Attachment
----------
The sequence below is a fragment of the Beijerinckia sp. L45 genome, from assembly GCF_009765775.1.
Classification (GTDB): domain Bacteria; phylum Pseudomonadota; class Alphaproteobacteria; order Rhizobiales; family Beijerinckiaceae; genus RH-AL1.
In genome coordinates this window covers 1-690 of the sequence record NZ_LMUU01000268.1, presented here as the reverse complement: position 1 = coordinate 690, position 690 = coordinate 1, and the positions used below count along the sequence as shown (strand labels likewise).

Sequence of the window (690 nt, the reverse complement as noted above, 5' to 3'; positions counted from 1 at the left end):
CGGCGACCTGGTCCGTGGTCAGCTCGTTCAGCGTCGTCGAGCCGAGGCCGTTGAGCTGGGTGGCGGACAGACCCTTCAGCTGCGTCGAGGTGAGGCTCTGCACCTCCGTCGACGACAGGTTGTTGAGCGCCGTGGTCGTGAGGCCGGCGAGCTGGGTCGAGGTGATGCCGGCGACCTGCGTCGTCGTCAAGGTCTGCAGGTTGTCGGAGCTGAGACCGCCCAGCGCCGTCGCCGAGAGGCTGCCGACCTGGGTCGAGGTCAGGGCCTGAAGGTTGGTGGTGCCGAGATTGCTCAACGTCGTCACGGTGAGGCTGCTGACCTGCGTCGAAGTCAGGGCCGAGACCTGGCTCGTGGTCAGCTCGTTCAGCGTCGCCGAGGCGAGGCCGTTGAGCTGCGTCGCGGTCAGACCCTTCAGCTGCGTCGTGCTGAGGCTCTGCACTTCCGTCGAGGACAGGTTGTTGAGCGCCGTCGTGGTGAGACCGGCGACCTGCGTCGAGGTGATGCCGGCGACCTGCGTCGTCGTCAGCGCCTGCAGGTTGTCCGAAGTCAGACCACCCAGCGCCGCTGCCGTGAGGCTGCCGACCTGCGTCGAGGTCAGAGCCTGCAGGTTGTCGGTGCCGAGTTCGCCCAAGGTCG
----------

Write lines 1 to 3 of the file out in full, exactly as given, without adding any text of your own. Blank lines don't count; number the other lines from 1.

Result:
The sequence below is a fragment of the Beijerinckia sp. L45 genome, from assembly GCF_009765775.1.
Classification (GTDB): domain Bacteria; phylum Pseudomonadota; class Alphaproteobacteria; order Rhizobiales; family Beijerinckiaceae; genus RH-AL1.
In genome coordinates this window covers 1-690 of the sequence record NZ_LMUU01000268.1, presented here as the reverse complement: position 1 = coordinate 690, position 690 = coordinate 1, and the positions used below count along the sequence as shown (strand labels likewise).